Friday, January 18, 2013

Lance Armstrong

In 2002, while training in Colorado, I started watching the Tour de France.  We would walk to the local bike shop and hang out on the sidewalk, watching the broadcast from a TV facing out of the shop.  Local athletes gathered here every day during the Tour to watch Lance Armstrong, waiting for the moments when, in a protracted endurance contest, a two-man battle would erupt.  Watching these guys hammer each other on the mountain passes was exhilarating.  For the next few years I kept following the Tour--on TV when I had cable, and online or in the newspapers when I didn't.  I am not a consumer of any popular sport (I don't even really follow running) and I'm not particularly a fan of cycling (it is necessarily too reliant upon the bike and the gear, and this dilutes the connection between the athlete and his pursuit).... but every endurance athlete could recognize what Lance was doing and could empathize, at least a little, with what drove him and with how he lived.

It wasn't until 2 or 3 years ago that I accepted his guilt as a blood doper and EPO user.  However justified, the nasty commentary surrounding his recent confession is missing some big points, things that it seems only an endurance athlete would recognize.

First, what matters to those of us interested in human athletic endeavor is that Lance (and virtually every cyclist in the 90's) performed within boundaries that were artificially extended.  I believe that, at the level of the Tour, the playing field was indeed level: anybody with a shot at beating Armstrong had a similar doping regime. Lance didn't cheat those guys. (Though he, and others, cheated the riders who never made it pro, or never made the tour, because of their refusal to dope. The sport owes these guys an apology and then some.) Nor did Lance cheat the fans.  (Perhaps he cheated cancer survivors, though.)  What matters here, I think, is that Lance and the other riders cheapened their pursuits by enhancing their biology through chemical means.  I would rather the marathon world record have remained at 2:10, or whatever, than the current 2:03, which is certainly tainted.  Putting aside the money, the real point to endurance sport is to celebrate the human machine, which is remarkable at covering long distances.  The body is built for it and the mind is shaped to support it.  Exactly where the limits are set is irrelevant; pushing up against those limits, using the basic tools of our will and our bodies, is the point to a sport like cycling. Of course, the line between natural and unnatural enhancement is blurry. Most of the world's population lives near sea level, yet many endurance athletes spend time at altitude (or worse, buy an altitude tent) to gain more red blood cells.  I hope that we can all agree, though, that needles certainly don't fall into the "natural enhancement" category.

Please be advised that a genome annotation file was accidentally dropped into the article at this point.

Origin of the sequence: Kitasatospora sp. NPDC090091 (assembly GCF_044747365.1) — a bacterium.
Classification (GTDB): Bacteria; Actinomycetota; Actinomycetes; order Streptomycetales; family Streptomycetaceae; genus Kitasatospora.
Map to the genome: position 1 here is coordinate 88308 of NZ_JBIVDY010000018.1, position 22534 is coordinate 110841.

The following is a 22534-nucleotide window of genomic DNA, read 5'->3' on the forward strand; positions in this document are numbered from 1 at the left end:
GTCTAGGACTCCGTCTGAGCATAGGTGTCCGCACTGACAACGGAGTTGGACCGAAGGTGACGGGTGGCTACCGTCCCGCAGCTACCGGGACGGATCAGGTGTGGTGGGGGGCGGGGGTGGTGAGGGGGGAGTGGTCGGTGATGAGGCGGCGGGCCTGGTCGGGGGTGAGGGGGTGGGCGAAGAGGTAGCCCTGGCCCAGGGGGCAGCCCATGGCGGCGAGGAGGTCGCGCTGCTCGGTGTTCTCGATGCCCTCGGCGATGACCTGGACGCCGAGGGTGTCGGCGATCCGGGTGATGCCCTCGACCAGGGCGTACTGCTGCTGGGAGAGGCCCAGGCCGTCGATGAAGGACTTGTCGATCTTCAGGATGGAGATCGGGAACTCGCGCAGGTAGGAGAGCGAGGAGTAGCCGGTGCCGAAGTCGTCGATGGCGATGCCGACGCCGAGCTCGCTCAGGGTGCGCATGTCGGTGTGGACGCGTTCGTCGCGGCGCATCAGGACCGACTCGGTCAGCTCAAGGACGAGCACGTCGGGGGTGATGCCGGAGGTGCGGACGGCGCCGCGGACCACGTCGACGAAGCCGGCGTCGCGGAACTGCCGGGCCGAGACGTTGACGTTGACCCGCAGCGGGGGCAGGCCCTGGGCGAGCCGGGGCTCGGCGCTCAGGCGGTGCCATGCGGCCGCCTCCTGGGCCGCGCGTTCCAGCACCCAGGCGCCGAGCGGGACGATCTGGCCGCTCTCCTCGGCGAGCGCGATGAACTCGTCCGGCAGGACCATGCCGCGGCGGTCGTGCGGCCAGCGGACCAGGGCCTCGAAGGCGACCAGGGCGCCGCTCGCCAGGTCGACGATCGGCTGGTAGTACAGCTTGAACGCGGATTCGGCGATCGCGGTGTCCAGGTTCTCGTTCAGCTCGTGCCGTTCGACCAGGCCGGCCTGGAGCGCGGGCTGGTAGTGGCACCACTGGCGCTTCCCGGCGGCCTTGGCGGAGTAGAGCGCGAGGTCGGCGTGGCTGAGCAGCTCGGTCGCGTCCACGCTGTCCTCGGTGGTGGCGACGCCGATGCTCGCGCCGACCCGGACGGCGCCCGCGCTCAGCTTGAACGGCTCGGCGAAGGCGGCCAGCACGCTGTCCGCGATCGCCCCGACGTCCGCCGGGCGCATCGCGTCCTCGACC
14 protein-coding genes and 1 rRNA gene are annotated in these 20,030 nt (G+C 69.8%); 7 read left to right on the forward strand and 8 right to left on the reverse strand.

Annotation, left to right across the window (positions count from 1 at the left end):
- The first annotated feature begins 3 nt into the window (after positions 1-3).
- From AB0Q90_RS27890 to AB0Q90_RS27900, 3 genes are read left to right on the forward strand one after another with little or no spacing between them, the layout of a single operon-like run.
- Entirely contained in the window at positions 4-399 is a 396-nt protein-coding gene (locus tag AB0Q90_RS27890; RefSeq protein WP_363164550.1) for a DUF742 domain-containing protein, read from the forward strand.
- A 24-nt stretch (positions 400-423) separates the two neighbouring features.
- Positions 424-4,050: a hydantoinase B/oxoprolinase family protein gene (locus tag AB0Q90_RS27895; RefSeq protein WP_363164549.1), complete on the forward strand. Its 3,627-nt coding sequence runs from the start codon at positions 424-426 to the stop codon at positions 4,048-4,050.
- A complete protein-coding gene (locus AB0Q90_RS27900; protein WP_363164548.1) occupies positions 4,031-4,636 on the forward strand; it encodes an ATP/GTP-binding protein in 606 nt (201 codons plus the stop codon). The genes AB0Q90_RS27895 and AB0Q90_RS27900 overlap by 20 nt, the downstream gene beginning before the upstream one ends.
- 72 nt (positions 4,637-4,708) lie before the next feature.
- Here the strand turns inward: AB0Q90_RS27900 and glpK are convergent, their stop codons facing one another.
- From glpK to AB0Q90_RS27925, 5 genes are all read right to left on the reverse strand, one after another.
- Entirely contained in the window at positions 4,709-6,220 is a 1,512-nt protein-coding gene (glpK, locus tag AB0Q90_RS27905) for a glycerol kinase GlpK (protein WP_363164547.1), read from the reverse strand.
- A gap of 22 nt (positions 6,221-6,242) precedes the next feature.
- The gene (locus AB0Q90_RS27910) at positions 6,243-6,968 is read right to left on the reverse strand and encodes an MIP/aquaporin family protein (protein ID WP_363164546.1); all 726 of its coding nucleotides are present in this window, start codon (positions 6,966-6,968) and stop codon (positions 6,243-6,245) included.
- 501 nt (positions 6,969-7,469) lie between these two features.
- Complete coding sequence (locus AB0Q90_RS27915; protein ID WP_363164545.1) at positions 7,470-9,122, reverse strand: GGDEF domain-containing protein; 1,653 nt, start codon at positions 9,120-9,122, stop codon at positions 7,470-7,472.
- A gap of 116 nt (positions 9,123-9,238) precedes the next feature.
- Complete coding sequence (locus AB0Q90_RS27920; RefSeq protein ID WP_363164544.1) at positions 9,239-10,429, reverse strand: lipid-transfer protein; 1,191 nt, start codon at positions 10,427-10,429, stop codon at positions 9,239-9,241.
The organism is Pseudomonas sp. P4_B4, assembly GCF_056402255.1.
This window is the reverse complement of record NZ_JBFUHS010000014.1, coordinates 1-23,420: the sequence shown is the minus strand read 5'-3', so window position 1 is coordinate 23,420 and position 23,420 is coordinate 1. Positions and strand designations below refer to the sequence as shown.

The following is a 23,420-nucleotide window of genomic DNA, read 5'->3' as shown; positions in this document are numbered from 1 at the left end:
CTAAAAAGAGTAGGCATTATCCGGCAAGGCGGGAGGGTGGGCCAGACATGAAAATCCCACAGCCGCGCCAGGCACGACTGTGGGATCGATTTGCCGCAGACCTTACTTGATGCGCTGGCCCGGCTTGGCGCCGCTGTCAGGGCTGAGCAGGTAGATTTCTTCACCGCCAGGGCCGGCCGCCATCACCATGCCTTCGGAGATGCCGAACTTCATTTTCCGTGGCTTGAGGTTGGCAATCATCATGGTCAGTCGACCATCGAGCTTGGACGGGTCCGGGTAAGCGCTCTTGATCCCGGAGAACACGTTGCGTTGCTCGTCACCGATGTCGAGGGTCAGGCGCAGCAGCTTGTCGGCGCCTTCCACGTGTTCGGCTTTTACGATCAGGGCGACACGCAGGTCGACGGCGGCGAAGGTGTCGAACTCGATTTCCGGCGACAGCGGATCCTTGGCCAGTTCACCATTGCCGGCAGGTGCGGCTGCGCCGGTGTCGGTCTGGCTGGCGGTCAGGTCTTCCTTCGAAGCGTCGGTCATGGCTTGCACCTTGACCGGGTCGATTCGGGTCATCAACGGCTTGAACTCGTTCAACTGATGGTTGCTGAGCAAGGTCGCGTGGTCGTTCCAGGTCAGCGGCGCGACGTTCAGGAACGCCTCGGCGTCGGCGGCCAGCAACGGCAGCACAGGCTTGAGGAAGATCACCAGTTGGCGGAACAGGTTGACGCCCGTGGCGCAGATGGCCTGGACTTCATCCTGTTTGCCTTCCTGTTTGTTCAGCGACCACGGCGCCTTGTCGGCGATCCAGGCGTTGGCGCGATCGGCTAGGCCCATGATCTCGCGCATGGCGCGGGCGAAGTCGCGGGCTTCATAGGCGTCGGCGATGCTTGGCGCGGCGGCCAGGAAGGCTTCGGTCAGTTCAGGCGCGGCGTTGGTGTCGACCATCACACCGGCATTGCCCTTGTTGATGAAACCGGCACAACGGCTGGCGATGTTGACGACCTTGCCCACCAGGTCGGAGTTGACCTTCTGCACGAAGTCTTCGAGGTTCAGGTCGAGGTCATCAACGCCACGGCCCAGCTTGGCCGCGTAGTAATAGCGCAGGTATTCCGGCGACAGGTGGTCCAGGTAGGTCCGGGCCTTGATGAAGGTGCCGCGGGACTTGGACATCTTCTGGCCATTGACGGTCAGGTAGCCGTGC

Second, there is a misconception that doping makes the athlete.  Oprah implied again and again that Lance is a great athlete because of doping.  She really seemed to believe that he could pedal his bike for 30 minutes a day, take some pills, and win the Tour.  Lance, in no position to defend himself after years of lying, made a very weak attempt at correcting her: No, Oprah, I still had to ride 6 hours a day. I suffered and rejoiced in my training.  I planned my days around my ride, and I planned my life around 3 weeks in July every year, shaping my body and mind to be the perfect endurance machine.  This is what he was thinking; what he said was, "The doping was just like putting air in the tires. You train; you put air in the tires; you dope." The estimated 2% gain that effective doping provides the athlete does indeed cheapen the meaning of their performances, but Lance is still perhaps the greatest endurance athlete to have ever lived, and he lived this endurance lifestyle in an extreme way.  He understands the limits of his body and mind better than I do, and certainly better than anybody who would dismiss his athleticism as merely the result of a chemical cocktail.

What should we make of him? He is a liar and a cheater, made moreso by a sport that demanded it.  But he is also an extreme example of the endurance machine-- biologically and psychologically-- that is the human animal.

1 comment:

  1. "But he is also an extreme example of the endurance machine - biologically and psychologically - that is the human animal."

    I agree with the potential premise of this final sentence, though I was not aware that you accepted Lance Armstrong as a blood doper and EPO user 2-3 years ago.

    I would like to shift focus to the psychological components of masculine power as defined within the parameters of the white American historical context. Here we witness the classical refrains of Horatio Alger (pull oneself to prosperity by the propensity of one's own bootstraps) and Paul Bunyan - a man defined by the integrity of his strong back and axe. Beneath the benevolent and accessible veneer of both these men [among myriad] lies a rich backstory of hustling (read: to earn one's living by illicit or unethical means). America was and is built upon the cajoling and flapdoodle of influential players, perpetrated under the auspices of righteous action (aka the American Dream).

    The flavor may vary, though the substance remains the same: the degradation of authenticity for personal gains of power, privilege and profit. The actions of Lance Armstrong are no different than the ones so fervently railed against by Edward Abbey and Hunter S. Thompson, as these men sought to reform and refrain from cancerous growth.

    May this story serve as reminder of the precarious balance we all dance through thought, belief and action.